Prior to the snap, Chargers brought Weddle to the line of scrimmage, and lined him up over the left tackle in a stand-up position, and to the inside of defensive end Thomas Keiser. Keiser was also standing up at the snap.

At the same time, the Chargers brought outside linebacker Donald Butler to the line of scrimmage, standing him just outside of defensive end Kendall Reyes, the Chargers' most consistent pass rusher, to the right of Dalton. With no tight ends lined up inside, there becomes little margin for error; running back Giovani Bernard must stay in the backfield and diagnose the most imminent threat to Dalton, as the offensive line is faced with the potential for one-on-ones all along the line.

But this never came to pass. At the snap, the Chargers dropped Weddle, leaving the weak (left) side relatively quiet. Instead, the Chargers forced difficult choices on the right side by sending Marcus Gilchrist behind Butler with a supplemental blitz from the slot corner. The center was occupied by Corey Liuget, who occupied the nose tackle spot, leaving the right flank of the line and Bernard to take on three pass rushers.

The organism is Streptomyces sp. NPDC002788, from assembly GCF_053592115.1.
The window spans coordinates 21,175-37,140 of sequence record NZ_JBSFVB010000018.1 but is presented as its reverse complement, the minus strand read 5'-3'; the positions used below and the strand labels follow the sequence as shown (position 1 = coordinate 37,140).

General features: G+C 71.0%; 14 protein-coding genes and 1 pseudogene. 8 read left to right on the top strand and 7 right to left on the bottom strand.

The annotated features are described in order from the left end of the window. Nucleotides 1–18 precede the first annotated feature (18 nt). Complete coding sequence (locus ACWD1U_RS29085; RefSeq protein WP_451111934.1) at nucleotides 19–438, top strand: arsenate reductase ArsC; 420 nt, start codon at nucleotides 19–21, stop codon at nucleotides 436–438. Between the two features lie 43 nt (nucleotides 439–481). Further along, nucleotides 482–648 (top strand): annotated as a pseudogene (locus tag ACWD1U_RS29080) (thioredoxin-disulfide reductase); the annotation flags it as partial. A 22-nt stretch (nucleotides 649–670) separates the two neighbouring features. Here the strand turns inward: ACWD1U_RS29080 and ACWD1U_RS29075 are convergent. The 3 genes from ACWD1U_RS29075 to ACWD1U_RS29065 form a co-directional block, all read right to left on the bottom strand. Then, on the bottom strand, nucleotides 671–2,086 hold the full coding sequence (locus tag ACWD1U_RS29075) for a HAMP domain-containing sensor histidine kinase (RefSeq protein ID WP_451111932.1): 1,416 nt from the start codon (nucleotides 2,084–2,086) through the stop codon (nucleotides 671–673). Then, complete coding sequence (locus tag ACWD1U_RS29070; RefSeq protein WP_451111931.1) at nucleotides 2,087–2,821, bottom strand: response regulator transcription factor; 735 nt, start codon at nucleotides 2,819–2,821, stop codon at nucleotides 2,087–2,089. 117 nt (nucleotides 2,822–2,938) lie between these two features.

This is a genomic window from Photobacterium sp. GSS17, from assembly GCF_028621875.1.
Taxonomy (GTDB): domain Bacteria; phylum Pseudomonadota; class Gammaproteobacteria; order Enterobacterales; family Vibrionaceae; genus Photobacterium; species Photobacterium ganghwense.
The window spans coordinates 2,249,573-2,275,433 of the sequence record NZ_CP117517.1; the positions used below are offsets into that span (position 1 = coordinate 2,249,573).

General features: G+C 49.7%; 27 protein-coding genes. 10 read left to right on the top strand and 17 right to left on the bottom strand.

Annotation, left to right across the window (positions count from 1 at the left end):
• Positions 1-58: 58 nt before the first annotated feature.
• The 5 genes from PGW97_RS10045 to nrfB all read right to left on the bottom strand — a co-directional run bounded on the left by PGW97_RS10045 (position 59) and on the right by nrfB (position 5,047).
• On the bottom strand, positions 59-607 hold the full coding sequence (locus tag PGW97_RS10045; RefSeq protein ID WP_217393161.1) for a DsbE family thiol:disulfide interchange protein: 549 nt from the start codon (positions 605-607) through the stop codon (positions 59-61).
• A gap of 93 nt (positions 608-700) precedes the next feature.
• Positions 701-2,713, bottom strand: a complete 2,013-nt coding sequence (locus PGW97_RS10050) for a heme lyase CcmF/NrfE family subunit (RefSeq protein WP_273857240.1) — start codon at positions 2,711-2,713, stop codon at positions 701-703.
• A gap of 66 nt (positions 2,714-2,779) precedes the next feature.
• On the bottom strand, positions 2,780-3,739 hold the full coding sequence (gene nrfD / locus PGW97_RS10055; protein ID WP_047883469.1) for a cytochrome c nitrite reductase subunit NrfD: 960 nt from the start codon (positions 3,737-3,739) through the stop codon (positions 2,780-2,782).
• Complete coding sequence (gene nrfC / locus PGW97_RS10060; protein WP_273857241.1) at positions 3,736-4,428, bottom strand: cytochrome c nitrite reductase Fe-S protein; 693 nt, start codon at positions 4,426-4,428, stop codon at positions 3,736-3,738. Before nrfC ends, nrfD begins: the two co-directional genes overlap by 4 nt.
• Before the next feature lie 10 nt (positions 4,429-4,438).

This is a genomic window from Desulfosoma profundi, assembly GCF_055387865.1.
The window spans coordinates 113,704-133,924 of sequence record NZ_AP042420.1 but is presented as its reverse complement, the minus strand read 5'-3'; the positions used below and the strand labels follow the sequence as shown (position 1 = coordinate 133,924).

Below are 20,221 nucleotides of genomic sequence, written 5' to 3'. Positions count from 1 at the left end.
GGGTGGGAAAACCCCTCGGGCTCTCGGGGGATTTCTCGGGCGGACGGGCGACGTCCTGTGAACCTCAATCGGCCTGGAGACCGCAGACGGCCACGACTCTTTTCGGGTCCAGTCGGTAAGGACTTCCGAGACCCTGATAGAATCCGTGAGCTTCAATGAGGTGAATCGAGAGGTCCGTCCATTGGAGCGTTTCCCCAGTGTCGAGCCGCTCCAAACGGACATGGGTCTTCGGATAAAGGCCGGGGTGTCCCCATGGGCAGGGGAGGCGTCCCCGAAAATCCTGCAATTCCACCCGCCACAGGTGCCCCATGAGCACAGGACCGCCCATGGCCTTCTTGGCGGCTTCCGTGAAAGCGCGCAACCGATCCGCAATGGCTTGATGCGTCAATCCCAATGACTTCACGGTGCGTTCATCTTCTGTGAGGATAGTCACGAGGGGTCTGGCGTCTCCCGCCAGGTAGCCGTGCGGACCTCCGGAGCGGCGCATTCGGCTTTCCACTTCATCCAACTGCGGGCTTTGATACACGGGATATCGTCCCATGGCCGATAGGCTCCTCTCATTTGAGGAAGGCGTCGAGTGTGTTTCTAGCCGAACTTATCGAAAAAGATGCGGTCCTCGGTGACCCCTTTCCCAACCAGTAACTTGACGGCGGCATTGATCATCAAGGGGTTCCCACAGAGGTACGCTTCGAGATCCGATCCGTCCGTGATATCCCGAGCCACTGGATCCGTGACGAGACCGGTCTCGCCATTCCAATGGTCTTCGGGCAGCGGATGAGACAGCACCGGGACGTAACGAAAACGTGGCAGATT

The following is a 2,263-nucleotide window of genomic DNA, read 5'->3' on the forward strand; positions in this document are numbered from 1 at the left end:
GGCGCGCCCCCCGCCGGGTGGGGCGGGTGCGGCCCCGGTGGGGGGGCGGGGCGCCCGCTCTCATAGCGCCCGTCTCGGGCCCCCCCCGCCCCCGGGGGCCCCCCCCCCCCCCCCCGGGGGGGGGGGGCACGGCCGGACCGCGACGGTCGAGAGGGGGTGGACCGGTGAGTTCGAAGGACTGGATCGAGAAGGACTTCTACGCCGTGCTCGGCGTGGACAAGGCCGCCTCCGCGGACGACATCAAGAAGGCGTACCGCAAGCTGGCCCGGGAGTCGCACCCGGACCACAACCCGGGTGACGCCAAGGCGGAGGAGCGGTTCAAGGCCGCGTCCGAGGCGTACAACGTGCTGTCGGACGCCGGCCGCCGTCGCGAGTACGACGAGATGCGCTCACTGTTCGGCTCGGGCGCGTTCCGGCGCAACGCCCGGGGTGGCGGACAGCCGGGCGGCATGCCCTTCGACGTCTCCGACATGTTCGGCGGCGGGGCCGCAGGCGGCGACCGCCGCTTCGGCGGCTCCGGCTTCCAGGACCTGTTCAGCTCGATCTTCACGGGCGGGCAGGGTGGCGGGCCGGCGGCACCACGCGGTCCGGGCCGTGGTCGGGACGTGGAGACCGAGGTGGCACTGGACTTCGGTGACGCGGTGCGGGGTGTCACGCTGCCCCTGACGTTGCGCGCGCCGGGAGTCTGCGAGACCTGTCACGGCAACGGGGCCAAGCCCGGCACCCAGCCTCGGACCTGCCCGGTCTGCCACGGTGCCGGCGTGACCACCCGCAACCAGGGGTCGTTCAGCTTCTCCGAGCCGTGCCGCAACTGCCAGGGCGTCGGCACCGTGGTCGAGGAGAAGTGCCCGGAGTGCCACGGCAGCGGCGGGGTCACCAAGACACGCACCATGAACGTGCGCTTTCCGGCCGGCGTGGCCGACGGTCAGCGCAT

Had the Bengals been able to identify what was happening, they might have had a chance. But right guard Kevin Zeitler has too much to handle. He sees Liuget moving to his left against the center, and knows he must be in position to help, as Bernard is engaging with Butler. Right tackle Andre Smith identifies Gilchrist coming behind Butler and stands his ground. This leaves Zeitler exposed; he's trying to watch Liuget, but also must handle Reyes. He responds too slowly, and Reyes destroys the pocket.

This accelerates Dalton's clock. Having identified the blitz from Gilchrist, he looks for Mohamed Sanu, who was working as the slot receiver. But this is exactly what the Chargers expect -- and want -- him to do. Shareece Wright has abandoned his coverage responsibilities on A.J. Green, who is streaking up the right sideline, and heads for Sanu. Nickel safety Jahleel Addae has moved up into coverage and converges at Sanu, who is near the line to gain. Dalton never has time to consider another option like Green, who is wide open and could have been targeted with no risk of an interception.